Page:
Editor's note 18/06: An earlier version of this article stated that the G-Type was made from fibreglass, that is not true—it's an all-steel car, as is its stablemate, the Jensen F-Type.
In the case of the Jensen G-Type, pictures are worth 1000 words…each.
A shame, because it only takes a few hundred words to put this car into a meaningful perspective. I'd been confused by it for some time—is it a Jensen Jensen (Chrysler V8, Ferguson Research four-wheel-drive, and all that) or if it was a Jensen in name only.
Truth? Stranger than fiction, naturally.
Designed by the quite-popular-here Sir William Towns—yes, this is his fourth car featured here—according to the Jensen Owner's Club, the G-Type was to be an entry-level sporting car. Towns also had designed an angular replacement for the Interceptor—called the F-Type, I shit you not—that's just as good-looking as this prototype.
Oh, right. Prototype.
Building prototypes happens all the time, of course, but the small wrinkle in this story is that Jensen was kaput as an automaker in 1976. When was the G-Type body shell made? 1976.
The shell—and only the shell—was sold at Jensen's liquidation auction to Lynx Motors, the UK firm that seems to be able to make anything from scratch—on the level of lightweight reproduction Jaguar E-Types and XKSS models that are often bought by owners of the originals who don't want to track or tour in their original Jags.
None of this comes cheap, of course, but whereas something like a Superformance Coupe is more of a modern homage to the original race cars that's made usable for the street, in many cases, the Lynx cars eschew fancy materials in favour of a more traditional approach.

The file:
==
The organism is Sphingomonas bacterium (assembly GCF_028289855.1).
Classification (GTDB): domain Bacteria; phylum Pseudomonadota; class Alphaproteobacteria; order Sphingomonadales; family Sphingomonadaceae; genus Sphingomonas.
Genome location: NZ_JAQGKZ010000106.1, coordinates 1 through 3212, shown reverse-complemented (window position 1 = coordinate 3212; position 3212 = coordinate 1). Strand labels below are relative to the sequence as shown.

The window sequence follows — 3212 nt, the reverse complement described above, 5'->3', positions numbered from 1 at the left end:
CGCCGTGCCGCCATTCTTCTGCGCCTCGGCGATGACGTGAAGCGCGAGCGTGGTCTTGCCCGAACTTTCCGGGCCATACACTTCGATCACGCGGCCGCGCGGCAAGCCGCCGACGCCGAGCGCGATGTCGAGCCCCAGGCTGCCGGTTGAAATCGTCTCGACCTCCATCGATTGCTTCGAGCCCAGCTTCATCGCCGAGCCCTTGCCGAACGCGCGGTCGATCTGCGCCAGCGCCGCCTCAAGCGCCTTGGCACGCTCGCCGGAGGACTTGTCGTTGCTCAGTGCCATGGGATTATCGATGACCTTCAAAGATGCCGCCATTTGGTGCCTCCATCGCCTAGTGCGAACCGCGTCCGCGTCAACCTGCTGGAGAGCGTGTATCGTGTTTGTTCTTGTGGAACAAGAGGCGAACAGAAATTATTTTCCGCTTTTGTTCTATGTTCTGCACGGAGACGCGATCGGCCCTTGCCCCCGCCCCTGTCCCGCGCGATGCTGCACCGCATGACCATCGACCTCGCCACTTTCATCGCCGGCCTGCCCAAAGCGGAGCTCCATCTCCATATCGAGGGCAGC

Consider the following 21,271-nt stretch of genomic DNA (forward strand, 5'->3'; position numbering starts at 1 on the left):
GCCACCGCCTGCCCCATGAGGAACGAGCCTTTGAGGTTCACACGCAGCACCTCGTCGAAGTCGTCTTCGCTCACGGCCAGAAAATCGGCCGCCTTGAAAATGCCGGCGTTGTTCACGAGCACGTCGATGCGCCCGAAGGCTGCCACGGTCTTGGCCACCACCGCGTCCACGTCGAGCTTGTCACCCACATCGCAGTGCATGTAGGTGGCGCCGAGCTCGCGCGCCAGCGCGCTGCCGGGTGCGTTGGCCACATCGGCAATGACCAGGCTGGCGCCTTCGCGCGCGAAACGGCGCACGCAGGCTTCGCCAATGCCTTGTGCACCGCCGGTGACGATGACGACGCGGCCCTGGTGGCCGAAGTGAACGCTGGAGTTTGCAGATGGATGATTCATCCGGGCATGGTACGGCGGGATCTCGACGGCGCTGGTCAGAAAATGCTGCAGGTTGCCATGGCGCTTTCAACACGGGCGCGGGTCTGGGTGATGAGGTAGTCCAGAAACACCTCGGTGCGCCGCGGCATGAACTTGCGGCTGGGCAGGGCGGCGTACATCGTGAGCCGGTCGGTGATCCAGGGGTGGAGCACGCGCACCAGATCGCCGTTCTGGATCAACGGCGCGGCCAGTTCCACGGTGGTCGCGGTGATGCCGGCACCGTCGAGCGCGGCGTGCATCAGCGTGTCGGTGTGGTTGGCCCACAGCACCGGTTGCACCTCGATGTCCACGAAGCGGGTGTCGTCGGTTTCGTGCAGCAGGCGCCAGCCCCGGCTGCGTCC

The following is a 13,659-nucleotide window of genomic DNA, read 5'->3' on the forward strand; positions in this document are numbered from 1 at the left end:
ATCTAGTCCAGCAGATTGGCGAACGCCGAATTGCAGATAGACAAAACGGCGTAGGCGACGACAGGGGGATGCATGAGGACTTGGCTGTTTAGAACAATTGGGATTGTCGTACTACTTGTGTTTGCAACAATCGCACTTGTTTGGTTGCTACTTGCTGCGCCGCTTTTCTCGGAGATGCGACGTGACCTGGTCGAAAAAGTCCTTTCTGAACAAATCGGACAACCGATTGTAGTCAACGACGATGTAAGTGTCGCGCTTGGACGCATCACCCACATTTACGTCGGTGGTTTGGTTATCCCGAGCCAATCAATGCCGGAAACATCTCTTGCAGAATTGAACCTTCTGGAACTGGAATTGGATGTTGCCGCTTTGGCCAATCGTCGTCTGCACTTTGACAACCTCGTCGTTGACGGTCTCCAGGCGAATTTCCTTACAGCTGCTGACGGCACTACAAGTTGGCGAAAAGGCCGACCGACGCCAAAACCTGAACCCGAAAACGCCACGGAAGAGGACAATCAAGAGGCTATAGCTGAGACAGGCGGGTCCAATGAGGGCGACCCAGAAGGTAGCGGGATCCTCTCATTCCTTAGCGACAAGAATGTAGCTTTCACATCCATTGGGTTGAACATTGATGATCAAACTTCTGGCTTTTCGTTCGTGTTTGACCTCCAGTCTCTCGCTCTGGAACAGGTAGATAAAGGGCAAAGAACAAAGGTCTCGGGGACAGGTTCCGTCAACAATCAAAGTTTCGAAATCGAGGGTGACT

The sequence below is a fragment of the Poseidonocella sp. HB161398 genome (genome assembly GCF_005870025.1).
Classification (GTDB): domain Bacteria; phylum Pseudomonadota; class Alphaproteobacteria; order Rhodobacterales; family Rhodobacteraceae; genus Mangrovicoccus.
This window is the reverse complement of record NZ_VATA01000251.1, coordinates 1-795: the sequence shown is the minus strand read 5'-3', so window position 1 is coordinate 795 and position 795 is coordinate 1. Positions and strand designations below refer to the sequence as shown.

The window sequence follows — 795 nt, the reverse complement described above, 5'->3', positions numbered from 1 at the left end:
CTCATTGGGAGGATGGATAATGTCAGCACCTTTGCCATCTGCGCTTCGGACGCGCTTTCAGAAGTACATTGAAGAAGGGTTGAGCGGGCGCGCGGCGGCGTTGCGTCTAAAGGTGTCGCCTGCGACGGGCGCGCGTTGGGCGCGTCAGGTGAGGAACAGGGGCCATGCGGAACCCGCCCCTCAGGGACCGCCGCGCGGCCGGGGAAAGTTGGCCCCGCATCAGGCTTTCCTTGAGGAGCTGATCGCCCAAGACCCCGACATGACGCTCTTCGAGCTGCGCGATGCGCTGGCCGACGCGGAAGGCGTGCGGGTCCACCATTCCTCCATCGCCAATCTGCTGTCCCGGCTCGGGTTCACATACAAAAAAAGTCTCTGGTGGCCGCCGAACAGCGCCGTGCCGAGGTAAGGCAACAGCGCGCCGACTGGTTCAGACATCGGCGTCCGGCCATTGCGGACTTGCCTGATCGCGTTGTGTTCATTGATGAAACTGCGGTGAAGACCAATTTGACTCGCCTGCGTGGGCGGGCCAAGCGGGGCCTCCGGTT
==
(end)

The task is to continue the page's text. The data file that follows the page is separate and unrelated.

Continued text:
Anyway, if anyone could have taken the G-Type's metal shell and turned it into a working car, it was Lynx.
Originally intended to lean on Simca / Chrysler Europe parts, including a front-mounted 2.0-litre 4-cylinder engine, Lynx engineered a number of components to fit and work inside the shell—no easy feat when the original plans had likely been fly-tipped.
Where to turn? Lotus, for the engine at least—not a bad choice considering it was peddling its own 4-cylinder wedges, the Excel and Eclat.
I'm not sure how Lynx managed to get the mechanical toothpaste, so to speak, back into the G-Type's tube, but the results were mixed. The only road test I could find of the car, in Classic Cars magazine and written by Jonathan Empson, has lines like the following:
"…both doors have reluctant (prototype) catches, and the passenger side in particular needs delicate external application of one's entire body weight to close it."
"As the driver, meanwhile, I have discovered that if I fasten my harness I can't reach the gull wing door overhead, and if I shut the door first I can't get into the harness..."
"At the next bump the door springs skyward, I instinctively grab for it and bring the car to a halt, my heart pounding. The G-type may well be quite happy motoring around with its doors open, looking predatory, but their self-opening trick is not to be recommended to anyone with a dicky ticker."
A neat exercise to resurrect a forgotten prototype, it's perhaps nice that the G-Type was given life that its creators never intended to—even if the results weren't up to the standard of a full production car.